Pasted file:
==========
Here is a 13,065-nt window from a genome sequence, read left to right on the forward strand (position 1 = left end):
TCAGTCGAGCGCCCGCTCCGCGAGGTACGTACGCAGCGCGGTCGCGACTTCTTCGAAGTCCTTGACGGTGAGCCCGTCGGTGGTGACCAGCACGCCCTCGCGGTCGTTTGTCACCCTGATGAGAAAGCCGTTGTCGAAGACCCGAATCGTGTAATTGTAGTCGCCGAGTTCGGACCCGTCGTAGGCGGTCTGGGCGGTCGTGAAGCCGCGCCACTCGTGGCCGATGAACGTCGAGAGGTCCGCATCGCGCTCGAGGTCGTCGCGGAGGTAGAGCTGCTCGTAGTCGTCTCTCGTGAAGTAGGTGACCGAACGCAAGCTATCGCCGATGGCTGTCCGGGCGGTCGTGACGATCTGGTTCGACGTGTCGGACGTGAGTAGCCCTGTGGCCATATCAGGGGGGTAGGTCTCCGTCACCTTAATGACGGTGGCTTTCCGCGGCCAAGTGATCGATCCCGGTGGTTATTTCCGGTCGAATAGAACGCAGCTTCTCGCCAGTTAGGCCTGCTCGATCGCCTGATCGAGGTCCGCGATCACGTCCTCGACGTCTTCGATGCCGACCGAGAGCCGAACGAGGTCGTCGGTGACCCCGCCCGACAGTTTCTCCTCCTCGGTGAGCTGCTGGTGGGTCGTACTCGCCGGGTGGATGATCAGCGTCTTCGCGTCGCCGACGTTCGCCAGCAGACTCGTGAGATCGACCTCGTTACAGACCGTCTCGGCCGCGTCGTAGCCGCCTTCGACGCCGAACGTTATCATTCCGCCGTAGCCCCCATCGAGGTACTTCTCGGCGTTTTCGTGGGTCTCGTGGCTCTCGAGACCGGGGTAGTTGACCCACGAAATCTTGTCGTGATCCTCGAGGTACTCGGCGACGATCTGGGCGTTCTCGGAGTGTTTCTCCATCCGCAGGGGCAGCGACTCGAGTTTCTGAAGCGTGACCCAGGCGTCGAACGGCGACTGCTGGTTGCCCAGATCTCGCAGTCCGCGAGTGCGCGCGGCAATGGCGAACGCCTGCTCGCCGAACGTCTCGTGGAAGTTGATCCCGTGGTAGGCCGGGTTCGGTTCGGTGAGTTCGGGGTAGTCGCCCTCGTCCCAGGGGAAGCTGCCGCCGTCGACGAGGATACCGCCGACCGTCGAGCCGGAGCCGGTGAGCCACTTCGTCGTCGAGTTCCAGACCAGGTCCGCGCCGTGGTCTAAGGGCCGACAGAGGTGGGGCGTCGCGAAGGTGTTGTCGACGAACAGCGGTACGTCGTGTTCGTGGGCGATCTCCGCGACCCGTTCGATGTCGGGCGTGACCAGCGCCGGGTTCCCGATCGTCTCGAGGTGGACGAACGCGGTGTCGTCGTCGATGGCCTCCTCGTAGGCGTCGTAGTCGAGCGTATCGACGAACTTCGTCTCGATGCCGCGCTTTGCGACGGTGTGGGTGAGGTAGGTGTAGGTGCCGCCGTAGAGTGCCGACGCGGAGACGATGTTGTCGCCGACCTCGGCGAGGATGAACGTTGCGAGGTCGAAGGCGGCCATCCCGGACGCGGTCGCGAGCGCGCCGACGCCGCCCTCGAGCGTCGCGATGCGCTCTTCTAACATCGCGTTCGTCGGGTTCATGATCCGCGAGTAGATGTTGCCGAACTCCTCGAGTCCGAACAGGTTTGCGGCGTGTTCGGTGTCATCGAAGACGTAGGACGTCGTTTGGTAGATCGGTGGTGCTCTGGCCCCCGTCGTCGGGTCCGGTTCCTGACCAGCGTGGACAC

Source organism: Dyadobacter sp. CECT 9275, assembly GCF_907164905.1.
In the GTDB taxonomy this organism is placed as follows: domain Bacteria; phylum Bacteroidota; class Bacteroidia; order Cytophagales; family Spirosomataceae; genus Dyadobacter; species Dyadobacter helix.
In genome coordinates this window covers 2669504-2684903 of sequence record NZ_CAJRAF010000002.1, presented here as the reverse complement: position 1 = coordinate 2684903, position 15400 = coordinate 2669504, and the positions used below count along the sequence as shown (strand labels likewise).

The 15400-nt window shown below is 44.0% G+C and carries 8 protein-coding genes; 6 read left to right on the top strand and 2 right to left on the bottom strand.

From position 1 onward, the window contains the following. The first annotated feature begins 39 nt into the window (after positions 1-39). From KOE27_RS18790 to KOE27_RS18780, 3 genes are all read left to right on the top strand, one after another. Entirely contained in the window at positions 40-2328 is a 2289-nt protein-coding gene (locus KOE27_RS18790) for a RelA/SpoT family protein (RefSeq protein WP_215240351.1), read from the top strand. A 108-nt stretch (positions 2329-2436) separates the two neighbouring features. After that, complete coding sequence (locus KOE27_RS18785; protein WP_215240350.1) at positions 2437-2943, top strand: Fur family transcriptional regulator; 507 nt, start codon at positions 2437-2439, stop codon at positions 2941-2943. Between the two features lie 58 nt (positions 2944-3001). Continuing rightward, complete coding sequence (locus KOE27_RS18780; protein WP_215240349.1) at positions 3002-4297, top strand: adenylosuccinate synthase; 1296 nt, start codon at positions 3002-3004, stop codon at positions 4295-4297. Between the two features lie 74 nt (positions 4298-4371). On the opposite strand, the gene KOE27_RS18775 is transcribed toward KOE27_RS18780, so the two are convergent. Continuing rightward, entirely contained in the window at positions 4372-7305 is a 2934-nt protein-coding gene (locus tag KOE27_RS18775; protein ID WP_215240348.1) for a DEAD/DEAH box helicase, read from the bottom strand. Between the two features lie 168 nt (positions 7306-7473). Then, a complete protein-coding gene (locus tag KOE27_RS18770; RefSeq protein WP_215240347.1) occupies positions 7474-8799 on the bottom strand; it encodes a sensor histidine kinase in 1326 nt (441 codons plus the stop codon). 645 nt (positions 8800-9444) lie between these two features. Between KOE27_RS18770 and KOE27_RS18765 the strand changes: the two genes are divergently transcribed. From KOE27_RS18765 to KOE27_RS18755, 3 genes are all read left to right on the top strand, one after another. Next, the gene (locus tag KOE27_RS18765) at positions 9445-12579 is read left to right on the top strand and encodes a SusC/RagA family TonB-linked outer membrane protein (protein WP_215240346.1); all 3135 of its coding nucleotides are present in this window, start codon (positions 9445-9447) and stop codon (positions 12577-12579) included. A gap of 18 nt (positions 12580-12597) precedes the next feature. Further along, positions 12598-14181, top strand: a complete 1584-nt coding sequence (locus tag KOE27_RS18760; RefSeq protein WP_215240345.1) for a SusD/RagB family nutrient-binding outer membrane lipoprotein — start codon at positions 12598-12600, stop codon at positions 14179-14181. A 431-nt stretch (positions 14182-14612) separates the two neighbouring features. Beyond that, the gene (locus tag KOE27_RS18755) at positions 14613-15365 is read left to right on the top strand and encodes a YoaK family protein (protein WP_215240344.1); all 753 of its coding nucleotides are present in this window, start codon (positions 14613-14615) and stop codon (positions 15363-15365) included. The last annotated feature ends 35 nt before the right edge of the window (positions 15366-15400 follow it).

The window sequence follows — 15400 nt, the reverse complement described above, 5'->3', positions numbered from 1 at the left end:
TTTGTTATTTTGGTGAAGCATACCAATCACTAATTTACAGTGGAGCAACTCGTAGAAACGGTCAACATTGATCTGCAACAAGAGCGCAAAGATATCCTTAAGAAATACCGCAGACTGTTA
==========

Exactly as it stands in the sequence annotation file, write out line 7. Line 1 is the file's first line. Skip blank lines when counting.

From position 1 onward, the window contains the following. The first annotated feature begins 39 nt into the window (after positions 1-39). From KOE27_RS18790 to KOE27_RS18780, 3 genes are all read left to right on the top strand, one after another. Entirely contained in the window at positions 40-2328 is a 2289-nt protein-coding gene (locus KOE27_RS18790) for a RelA/SpoT family protein (RefSeq protein WP_215240351.1), read from the top strand. A 108-nt stretch (positions 2329-2436) separates the two neighbouring features. After that, complete coding sequence (locus KOE27_RS18785; protein WP_215240350.1) at positions 2437-2943, top strand: Fur family transcriptional regulator; 507 nt, start codon at positions 2437-2439, stop codon at positions 2941-2943. Between the two features lie 58 nt (positions 2944-3001). Continuing rightward, complete coding sequence (locus KOE27_RS18780; protein WP_215240349.1) at positions 3002-4297, top strand: adenylosuccinate synthase; 1296 nt, start codon at positions 3002-3004, stop codon at positions 4295-4297. Between the two features lie 74 nt (positions 4298-4371). On the opposite strand, the gene KOE27_RS18775 is transcribed toward KOE27_RS18780, so the two are convergent. Continuing rightward, entirely contained in the window at positions 4372-7305 is a 2934-nt protein-coding gene (locus tag KOE27_RS18775; protein ID WP_215240348.1) for a DEAD/DEAH box helicase, read from the bottom strand. Between the two features lie 168 nt (positions 7306-7473). Then, a complete protein-coding gene (locus tag KOE27_RS18770; RefSeq protein WP_215240347.1) occupies positions 7474-8799 on the bottom strand; it encodes a sensor histidine kinase in 1326 nt (441 codons plus the stop codon). 645 nt (positions 8800-9444) lie between these two features. Between KOE27_RS18770 and KOE27_RS18765 the strand changes: the two genes are divergently transcribed. From KOE27_RS18765 to KOE27_RS18755, 3 genes are all read left to right on the top strand, one after another. Next, the gene (locus tag KOE27_RS18765) at positions 9445-12579 is read left to right on the top strand and encodes a SusC/RagA family TonB-linked outer membrane protein (protein WP_215240346.1); all 3135 of its coding nucleotides are present in this window, start codon (positions 9445-9447) and stop codon (positions 12577-12579) included. A gap of 18 nt (positions 12580-12597) precedes the next feature. Further along, positions 12598-14181, top strand: a complete 1584-nt coding sequence (locus tag KOE27_RS18760; RefSeq protein WP_215240345.1) for a SusD/RagB family nutrient-binding outer membrane lipoprotein — start codon at positions 12598-12600, stop codon at positions 14179-14181. A 431-nt stretch (positions 14182-14612) separates the two neighbouring features. Beyond that, the gene (locus tag KOE27_RS18755) at positions 14613-15365 is read left to right on the top strand and encodes a YoaK family protein (protein WP_215240344.1); all 753 of its coding nucleotides are present in this window, start codon (positions 14613-14615) and stop codon (positions 15363-15365) included. The last annotated feature ends 35 nt before the right edge of the window (positions 15366-15400 follow it).